Germany may go through a period of uneven foreign policy in the initial stages of the Trump administration, as the insurgent Republic president and his relatively inexperienced policy team find their footing, a former national security advisor to George W. Bush said Wednesday in Berlin.
But Stephen Hadley, who was U.S. national security adviser under President Bush II from 2005 to 2009, said Germany will likely emerge stronger and more secure as NATO is retooled, new relationships are made, and more attention is brought to the challenges posed by terrorism.
In an interview last weekend, Mr. Trump, who will be inaugurated in Washington on Friday, called NATO “obsolete’’ and said European countries must contribute more financially to its support. Like most other European nations, Germany and France contribute only half or less than the 2 percent of GDP recommended by members of the defense alliance.
“Trump’s criticism of NATO is in its substance not really new,’’ Mr. Hadley said at a conference on the trans-Atlantic relationship sponsored by the Christian Democrat and Christian Social Union parties in Berlin. “There has for decades been criticism in Washington that the European partners do not do enough. What is however new is that Trump is talking about possible consequences.’’
Mr. Hadley said he was optimistic that at the end of this learning process there could be a strengthened NATO with more responsibilities and burdens carried by the European partners.
He said he was worried, however, about the new Trump administration’s posture toward the European Union. Mr. Hadley said Mr. Trump views the European Union as an elitist project, which the new president apparently does not hold in high regard.
In his weekend newspaper interview with The Times of London and Germany’s Bild newspaper, Mr. Trump said he welcomed Britain’s decision to leave the E.U. and predicted more European nations would follow. He also bluntly criticized German Chancellor Angela Merkel’s open-door refugee policy, saying it had brought great suffering upon Germans.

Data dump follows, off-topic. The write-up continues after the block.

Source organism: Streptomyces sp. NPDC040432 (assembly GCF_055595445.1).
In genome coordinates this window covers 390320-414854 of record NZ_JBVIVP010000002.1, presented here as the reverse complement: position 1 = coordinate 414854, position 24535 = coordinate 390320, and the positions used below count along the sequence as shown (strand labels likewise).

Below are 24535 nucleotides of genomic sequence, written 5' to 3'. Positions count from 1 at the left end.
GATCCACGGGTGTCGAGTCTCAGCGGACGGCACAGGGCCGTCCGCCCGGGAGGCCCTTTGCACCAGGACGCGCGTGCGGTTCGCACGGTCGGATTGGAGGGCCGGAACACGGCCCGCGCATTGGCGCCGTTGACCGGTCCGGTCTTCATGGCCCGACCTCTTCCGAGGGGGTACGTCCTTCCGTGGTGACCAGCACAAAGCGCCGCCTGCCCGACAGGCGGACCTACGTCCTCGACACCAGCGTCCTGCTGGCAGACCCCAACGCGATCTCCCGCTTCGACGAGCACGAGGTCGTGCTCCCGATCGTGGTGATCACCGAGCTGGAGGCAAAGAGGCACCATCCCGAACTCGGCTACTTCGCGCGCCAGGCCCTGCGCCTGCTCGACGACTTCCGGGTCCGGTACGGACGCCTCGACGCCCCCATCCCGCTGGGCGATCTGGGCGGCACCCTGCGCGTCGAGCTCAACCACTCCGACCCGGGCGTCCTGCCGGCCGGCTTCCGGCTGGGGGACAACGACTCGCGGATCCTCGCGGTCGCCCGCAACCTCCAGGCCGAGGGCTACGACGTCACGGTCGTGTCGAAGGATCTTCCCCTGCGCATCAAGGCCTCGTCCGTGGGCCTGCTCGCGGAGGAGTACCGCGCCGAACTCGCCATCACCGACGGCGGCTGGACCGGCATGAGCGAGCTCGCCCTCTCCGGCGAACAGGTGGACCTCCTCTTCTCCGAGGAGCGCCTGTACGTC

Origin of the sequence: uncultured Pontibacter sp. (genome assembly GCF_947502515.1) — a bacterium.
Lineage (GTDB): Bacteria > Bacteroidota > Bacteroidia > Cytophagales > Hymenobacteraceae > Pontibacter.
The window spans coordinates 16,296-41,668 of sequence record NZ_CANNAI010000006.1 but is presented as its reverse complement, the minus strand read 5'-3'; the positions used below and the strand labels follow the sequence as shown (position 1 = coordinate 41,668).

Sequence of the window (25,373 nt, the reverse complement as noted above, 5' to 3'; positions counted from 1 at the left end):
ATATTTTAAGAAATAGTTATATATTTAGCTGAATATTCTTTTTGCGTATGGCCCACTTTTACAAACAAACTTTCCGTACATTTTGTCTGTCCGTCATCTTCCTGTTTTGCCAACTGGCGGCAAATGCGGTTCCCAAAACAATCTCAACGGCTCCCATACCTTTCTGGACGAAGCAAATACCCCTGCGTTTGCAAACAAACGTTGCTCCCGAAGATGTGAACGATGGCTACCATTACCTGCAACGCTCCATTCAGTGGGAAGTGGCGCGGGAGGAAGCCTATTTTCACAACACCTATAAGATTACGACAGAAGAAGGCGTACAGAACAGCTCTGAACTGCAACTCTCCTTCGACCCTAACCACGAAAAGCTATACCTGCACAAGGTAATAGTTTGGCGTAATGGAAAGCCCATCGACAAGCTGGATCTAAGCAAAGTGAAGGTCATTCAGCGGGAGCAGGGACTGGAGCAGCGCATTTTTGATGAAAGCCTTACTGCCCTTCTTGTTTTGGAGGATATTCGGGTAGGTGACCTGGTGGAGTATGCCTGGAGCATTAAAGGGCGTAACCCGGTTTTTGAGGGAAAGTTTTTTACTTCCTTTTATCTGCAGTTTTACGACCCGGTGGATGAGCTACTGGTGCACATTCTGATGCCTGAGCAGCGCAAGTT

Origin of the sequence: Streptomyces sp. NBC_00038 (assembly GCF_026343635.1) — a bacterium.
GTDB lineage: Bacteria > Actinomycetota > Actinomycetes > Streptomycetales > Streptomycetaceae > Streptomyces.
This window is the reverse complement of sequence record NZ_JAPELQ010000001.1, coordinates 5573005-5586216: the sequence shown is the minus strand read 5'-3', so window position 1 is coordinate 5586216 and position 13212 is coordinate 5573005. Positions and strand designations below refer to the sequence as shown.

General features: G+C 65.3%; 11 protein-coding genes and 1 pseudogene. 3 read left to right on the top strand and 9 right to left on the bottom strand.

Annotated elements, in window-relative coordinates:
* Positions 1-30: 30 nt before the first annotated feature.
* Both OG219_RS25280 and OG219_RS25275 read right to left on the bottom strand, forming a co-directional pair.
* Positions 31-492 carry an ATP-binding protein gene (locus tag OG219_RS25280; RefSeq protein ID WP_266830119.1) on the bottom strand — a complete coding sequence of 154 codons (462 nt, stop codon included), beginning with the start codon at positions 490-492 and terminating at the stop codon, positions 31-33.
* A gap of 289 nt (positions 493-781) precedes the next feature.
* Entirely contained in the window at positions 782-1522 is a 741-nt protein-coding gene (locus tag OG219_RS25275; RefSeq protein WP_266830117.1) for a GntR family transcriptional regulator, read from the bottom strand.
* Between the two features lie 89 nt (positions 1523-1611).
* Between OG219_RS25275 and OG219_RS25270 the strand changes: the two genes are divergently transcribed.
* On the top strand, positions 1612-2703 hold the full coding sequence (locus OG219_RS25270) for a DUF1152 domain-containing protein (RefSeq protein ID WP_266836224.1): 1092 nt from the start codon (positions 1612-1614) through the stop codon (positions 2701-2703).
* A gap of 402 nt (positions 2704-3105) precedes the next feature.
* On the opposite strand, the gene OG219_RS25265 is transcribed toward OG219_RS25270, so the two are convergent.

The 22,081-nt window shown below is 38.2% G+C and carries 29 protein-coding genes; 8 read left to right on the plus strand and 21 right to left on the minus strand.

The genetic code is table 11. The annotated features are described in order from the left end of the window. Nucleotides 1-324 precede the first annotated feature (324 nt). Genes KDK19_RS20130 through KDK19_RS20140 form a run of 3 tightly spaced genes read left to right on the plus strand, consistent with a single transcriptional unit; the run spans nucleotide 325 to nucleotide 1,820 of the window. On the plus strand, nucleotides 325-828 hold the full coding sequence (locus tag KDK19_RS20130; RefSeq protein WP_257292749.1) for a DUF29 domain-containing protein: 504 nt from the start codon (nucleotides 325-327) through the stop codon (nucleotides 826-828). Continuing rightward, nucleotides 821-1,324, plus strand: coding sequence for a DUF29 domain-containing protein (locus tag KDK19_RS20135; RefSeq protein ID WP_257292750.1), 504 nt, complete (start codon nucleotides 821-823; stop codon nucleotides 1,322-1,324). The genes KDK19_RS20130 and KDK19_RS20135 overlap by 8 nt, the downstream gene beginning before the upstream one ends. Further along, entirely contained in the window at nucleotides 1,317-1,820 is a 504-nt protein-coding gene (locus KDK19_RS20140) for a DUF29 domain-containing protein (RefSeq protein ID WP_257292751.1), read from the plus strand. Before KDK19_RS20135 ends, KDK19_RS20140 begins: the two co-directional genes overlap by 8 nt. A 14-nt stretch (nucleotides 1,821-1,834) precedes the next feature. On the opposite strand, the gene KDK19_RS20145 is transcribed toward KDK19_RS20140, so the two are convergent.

Germany’s transatlantic relations with the United States could be “bumpy" amid the transition.
"The Trump election was the result of a political insurgency directed against the establishment,’’ Mr. Hadley said. “That causes also a discontinuity in the foreign policy.’’ He said Germany’s trans-Atlantic relations with the United States could be “bumpy’’ amid the transition to the new administration.
Mr. Hadley, who is now a political consultant in Washington with the former U.S. secretary of state, Condoleeza Rice, and the former U.S. Defense Secretary under George W. Bush and Barack Obama, Robert Gates, is also a member of The Atlantic Council, a predominantly German-U.S. group focusing on trans-Atlantic relations.
Mr. Hadley’s counterpart in the German chancellery, Christoph Heusgen, who heads foreign policy and is the rough equivalent of national security adviser, also spokes at the conference.
Mr. Heusgen said he met earlier this month with members of Mr. Trump’s transition team in Washington. He said he was distressed by the Trump team’s take on the European Union, which has been a core part of German policy in the post-war period. The career diplomat said he got the impression that members of Mr. Trump’s foreign policy team did not have a “real, deep understanding’’ of how the European Union actually works.
But in his remarks he did not mention or respond to Mr. Trump’s criticism of Ms. Merkel, her refugee policies or the European Union.
Kevin O’Brien is editor-in-chief of Handelsblatt Global in Berlin. He has more than 30 years of experience as a journalist in Germany, Austria and the United States. He was the Frankurt and Vienna bureau chief at Bloomberg, and wrote for a decade about technology from Berlin for The New York Times and International Herald Tribune. To contact the author: [email protected]